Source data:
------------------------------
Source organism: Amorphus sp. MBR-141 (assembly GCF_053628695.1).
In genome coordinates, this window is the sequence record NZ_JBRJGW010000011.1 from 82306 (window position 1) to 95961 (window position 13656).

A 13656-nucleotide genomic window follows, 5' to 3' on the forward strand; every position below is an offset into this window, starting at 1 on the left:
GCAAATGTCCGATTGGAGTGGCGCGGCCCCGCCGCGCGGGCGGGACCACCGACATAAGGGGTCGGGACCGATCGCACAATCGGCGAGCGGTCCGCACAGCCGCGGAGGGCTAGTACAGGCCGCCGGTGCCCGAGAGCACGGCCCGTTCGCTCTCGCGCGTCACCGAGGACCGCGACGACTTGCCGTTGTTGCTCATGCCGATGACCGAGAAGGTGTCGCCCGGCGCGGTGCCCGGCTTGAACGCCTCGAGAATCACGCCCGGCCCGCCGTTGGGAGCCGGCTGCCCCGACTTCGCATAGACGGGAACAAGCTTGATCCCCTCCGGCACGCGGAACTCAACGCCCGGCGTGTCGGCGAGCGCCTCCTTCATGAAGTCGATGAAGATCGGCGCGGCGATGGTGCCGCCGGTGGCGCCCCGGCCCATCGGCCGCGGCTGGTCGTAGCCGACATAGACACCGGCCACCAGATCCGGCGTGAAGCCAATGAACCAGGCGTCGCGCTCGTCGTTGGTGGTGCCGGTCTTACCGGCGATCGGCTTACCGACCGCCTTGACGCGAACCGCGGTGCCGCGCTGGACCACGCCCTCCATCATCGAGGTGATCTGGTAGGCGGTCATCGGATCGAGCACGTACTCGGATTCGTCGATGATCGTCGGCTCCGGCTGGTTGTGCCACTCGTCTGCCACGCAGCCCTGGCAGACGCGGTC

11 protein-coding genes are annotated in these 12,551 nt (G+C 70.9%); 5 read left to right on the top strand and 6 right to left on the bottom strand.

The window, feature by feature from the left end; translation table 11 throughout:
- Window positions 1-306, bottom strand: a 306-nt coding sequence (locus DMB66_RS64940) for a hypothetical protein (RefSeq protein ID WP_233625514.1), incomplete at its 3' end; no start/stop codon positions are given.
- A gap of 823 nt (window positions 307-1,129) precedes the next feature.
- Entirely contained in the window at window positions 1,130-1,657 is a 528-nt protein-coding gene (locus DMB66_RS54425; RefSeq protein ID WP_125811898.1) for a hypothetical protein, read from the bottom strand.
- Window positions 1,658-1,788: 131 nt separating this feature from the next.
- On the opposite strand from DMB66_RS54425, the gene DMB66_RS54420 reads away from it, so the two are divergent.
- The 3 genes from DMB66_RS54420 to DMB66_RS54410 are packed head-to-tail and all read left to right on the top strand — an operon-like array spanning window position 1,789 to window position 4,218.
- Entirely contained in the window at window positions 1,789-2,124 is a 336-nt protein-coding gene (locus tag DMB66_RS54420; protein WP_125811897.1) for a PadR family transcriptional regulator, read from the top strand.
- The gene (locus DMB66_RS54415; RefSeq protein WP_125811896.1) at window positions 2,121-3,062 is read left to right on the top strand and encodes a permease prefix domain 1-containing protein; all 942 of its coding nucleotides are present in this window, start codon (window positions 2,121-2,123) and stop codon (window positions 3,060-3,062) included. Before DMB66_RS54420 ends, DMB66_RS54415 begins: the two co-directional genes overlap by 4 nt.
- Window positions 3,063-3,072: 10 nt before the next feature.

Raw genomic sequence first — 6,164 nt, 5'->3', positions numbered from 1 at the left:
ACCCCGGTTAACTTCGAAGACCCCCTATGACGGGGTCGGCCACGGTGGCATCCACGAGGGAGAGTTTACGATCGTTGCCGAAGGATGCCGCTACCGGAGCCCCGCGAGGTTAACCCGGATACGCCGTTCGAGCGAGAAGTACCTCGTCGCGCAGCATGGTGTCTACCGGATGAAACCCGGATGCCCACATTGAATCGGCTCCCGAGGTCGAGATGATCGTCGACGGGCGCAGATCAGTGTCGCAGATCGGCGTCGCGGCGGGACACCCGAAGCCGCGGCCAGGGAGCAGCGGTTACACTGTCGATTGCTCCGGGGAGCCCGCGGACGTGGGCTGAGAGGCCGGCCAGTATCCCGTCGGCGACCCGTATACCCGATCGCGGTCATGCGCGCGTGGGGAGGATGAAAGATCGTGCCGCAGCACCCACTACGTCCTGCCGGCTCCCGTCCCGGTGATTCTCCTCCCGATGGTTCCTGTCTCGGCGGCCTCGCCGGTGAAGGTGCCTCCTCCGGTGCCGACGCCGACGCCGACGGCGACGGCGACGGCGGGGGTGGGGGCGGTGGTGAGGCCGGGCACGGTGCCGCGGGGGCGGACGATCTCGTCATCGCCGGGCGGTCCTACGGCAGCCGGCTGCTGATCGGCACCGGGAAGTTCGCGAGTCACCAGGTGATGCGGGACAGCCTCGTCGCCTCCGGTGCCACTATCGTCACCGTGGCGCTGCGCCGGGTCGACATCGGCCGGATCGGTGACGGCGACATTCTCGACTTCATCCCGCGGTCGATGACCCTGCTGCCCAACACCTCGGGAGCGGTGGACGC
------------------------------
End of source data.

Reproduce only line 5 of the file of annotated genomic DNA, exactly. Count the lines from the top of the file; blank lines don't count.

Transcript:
11 protein-coding genes are annotated in these 12,551 nt (G+C 70.9%); 5 read left to right on the top strand and 6 right to left on the bottom strand.